Before Signing For an Auto Loan, Be Sure You Understand the Offer
Written by: Mike Cotter
Although 90% of all auto loan offers are simple interest loans,
there are some lenders who are pushing loans that are not. A
simple interest loan means that interest is paid, or computed,
only on the original principal of the loan. You should never
agree to an auto loan that is not a simple interest loan.
The other thing that you want to insist on when securing an auto
loan is that the loan begiven with no pre-payment penalties.
Simply put, this means that the lender will not penalize you, by
charging a fee, if you pay the loan off early either through
refinancing or other means.
It is important to remember that it is always easiest, and
refinancing will save you the most money, when a simple interest
auto loan with no prepayment penalties is refinanced with
another simple interest auto loan at a lower interest
rate.Never Agree To a Pre-Computed Auto Loan
Some lenders offer auto loans that are not simple interest loans
at all; they are what are known as pre-computed loans. Sub prime
lenders will often target high risk borrowers with pre-computed
auto loans, and some used car dealers might push this type of
auto loan financing.
If you sign on the line for this type of auto loan, you are
legally committed to paying back the full principal balance of
the loan as well as the total amount of all interest that would
accrue over the life of the loan.
If you agree to a pre-computed auto loan and then wish to pay it
off early, either through refinancing the loan or another means,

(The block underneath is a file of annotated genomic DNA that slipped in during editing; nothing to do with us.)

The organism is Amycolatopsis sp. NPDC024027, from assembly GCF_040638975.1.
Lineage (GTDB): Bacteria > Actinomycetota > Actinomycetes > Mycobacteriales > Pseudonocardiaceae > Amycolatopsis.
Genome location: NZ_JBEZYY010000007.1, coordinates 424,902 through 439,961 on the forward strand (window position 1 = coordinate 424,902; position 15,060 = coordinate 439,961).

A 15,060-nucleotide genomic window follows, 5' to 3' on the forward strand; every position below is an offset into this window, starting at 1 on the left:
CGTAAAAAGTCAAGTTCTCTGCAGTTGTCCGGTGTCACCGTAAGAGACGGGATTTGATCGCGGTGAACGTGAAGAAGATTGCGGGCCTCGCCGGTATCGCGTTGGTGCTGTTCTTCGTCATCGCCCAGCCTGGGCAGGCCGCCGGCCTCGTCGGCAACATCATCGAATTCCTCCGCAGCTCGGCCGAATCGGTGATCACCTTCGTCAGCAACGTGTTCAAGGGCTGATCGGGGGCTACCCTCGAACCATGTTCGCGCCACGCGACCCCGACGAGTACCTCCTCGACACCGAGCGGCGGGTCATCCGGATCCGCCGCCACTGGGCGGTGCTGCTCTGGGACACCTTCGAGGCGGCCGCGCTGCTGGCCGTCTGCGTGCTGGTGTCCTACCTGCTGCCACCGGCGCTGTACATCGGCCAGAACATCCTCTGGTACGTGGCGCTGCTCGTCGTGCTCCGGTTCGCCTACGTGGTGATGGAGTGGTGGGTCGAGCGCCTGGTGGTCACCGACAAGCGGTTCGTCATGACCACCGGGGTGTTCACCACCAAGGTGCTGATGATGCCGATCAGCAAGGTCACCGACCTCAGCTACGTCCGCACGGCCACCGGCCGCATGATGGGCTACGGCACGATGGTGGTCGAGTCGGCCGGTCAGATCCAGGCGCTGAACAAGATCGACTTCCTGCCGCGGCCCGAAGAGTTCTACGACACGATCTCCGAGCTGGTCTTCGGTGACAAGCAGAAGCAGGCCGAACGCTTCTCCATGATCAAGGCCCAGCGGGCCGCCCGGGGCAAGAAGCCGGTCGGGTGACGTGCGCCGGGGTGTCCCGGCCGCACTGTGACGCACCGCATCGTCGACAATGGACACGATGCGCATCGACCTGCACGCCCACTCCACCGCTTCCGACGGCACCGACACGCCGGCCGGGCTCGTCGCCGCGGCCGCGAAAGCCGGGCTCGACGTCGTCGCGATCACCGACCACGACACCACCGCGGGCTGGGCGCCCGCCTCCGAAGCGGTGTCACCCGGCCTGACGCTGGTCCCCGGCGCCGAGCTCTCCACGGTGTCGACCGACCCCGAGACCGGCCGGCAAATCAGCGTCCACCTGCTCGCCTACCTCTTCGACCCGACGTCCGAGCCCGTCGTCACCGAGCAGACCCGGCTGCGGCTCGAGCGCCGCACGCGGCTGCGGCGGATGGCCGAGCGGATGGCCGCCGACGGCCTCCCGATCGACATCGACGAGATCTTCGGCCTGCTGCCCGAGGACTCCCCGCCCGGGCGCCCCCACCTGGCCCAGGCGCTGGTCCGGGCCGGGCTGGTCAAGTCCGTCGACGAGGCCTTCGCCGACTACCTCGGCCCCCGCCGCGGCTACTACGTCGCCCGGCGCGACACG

the lender will usually use an outdated and expensive formula,
known as the rule of 78s to calculate a rebate of finance
charges. Through this rebate you will pay a very hefty fee for
paying the loan off early.
This type of loan allows the lender to apply more of the payment
to interest and less to the principal balance of the loan. A
pre-computed auto loan allows the lender to collect the majority
of the interest due during the first half of the loan repayment
period.Hold Out For the Best Offer
f the first lender that you speak to is not offering a simple
interest auto loan with no pre-payment penalties at a reasonable
and competitive interest rate, walk away with a smile. There are
plenty of other lenders eager to compete for your auto loan
Record low interest rates, and the global lenders marketplace
created by the Internet have led to a competitive lending
market. In other words, it's a buyer's market! Check with your
local bank, financing that the automobile dealer is offering, as
well as online resources. Remember to not only compare interest
rates, but look for hidden fees and transfer balances that my
not be apparent at first glance. By thoroughly investigating all
of your options, you can't help but get a loan that is perfect
for you!Be Careful with Your Social Security Number
When shopping for a loan, be careful not to give all the lenders
your social security number. The lender you select will
ultimately need your SSN but if you give it to all potential
lenders, they will pull your credit report. When other creditors
see a large number of inquiries, it may look like you are in
financial trouble and desperate for loans.
Most, if not all, car lenders establish their interest rates
based upon your credit score. So if you give your SSN to a
potential lender, get the lender to agree to give you the credit
scores that they obtain when they pull your credit report. (You
may be able to get a copy of your credit report if you ask.) You
should get all three scores; Experian, Transunion, and Equifax.
Then when you are negotiating with potential lenders, you can
tell them your score and they can quote you a rate without
pulling your credit report.
About the author:
Mike Cotter has been a professional lender for over 30 years. He
began his career in the commercial banking industry in 1972 and
steadily progressed to become Vice President of Retail Banking
with a major Denver bank. In 1982 he opened his own commercial
bank and served as President and CEO for 10 years. In 1992 he
left commercial banking for the mortgage banking field. Rocky Mountain
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